Easy to identify from the plane: Tsigrado and Firiplaka are separated by the Cape of Tsigrado and two extremely photogenic bays with fantastically clear water but which are not accessible.
To get to Tsigrado and Firiplaka, you follow a lorry track through one of the “mining areas.” Here as everywhere on Milos, you are recommended to conscientiously observe the signs which inform you of such matters as “24 Hours Truck Passing.” You pass a big Imerys plant located on the slope of the Tsigrado volcano. This crater on the south coast is, along with the volcano of Trachylas north of Plaka, one of the two major volcanoes on Milos, which are thankfully extinct. Before you reach your destination the track splits at the Cape of Tsigrado. A few metres to the left and you can park your car above Tsigrado beach.
Many years ago a steep, dazzling white sand dune used to lead all the way down to the water. Sand residues from the nearby Imerys (formerly S&B) plant had been disposed of here, thereby creating one of the most idyllic beaches on Milos. Now, however, you would no longer recognise the beach in all its original beauty. A large part of the sand has been swept away by the surf in the winter, so you have to climb over a not insignificant cliff with the aid of a firmly attached rope and a wooden ladder to get to the beach.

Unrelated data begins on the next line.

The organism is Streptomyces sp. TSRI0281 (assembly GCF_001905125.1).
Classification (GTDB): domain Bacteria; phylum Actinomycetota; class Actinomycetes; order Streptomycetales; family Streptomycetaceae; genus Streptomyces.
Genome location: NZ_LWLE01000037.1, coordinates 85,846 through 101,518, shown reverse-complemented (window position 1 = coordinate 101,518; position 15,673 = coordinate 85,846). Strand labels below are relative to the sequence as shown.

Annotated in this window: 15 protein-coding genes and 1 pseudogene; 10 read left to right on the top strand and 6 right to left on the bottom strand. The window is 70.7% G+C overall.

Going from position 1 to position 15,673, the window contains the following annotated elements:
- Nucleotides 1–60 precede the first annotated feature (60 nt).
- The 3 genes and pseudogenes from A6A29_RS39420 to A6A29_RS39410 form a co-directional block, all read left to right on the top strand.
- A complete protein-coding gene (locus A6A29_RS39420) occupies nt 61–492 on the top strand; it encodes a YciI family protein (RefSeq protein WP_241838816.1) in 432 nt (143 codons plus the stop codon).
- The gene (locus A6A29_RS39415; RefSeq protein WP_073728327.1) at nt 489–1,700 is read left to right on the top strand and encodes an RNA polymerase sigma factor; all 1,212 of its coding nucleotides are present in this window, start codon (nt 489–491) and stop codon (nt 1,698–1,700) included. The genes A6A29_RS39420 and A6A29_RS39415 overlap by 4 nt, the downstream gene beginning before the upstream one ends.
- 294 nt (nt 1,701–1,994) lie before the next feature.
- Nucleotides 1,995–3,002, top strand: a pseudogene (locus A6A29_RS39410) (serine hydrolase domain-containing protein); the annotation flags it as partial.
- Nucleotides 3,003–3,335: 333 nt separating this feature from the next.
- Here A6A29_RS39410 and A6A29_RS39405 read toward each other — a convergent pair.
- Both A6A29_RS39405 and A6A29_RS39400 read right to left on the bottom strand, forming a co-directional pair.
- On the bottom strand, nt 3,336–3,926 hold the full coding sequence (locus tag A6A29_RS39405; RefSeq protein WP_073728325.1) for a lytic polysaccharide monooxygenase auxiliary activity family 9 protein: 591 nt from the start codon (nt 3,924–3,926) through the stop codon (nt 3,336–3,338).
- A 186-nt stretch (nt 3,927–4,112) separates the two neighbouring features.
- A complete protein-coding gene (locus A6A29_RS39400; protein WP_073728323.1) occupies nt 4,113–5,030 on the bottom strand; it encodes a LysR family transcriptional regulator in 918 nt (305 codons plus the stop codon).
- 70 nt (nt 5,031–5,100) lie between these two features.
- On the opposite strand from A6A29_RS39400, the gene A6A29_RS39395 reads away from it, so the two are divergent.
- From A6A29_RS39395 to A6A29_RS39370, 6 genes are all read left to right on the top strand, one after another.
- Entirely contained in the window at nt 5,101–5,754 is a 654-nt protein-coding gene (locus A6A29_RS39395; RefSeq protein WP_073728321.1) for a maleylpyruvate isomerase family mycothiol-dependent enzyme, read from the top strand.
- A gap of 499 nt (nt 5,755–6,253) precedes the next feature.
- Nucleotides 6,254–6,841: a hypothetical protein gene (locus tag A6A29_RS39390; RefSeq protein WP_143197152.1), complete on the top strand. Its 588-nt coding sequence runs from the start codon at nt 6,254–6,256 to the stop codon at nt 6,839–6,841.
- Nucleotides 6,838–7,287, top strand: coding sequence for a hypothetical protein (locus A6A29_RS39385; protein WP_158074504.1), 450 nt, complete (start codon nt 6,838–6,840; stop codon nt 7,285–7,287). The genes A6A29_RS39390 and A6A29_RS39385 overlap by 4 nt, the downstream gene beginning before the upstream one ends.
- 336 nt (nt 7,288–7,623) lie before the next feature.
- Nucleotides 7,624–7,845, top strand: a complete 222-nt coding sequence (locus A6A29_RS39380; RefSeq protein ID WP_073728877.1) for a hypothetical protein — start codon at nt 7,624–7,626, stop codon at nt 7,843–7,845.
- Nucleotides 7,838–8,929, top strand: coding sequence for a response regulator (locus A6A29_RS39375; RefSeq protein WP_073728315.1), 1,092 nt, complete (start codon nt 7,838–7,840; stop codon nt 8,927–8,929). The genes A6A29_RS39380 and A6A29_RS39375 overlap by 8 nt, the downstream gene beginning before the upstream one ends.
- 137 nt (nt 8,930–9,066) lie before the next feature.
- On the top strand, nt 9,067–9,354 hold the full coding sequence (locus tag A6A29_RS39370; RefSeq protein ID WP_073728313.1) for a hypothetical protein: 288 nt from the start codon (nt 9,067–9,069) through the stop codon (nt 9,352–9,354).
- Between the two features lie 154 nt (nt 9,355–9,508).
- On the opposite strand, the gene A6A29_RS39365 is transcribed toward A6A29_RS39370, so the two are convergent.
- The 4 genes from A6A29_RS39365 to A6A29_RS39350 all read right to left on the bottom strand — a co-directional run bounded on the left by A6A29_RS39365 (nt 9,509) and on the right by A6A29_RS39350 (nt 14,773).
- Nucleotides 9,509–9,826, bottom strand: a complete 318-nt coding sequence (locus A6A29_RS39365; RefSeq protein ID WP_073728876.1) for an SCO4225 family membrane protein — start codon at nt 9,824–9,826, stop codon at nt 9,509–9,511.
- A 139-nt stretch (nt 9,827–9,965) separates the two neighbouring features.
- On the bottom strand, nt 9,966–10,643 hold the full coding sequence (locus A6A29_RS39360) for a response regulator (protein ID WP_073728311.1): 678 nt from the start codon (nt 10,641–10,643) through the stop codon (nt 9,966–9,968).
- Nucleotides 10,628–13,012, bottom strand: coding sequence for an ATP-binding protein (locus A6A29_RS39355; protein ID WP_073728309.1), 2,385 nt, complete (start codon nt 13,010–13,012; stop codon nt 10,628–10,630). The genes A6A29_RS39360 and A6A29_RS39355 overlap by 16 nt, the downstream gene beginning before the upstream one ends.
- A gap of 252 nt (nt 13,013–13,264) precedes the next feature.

A little of the beach has remained and this definitely still has its attraction in the low season. The bay is sheltered from the wind, the fine white sand invites you to relax and the backdrop framed by vertical cliffs plays its part in helping you to forget time for a while. However, one clear negative is the small size of Tsigrado’s beach. In the company of other visitors, during the high season it can quickly become uncomfortable, even reaching your personal tolerance level.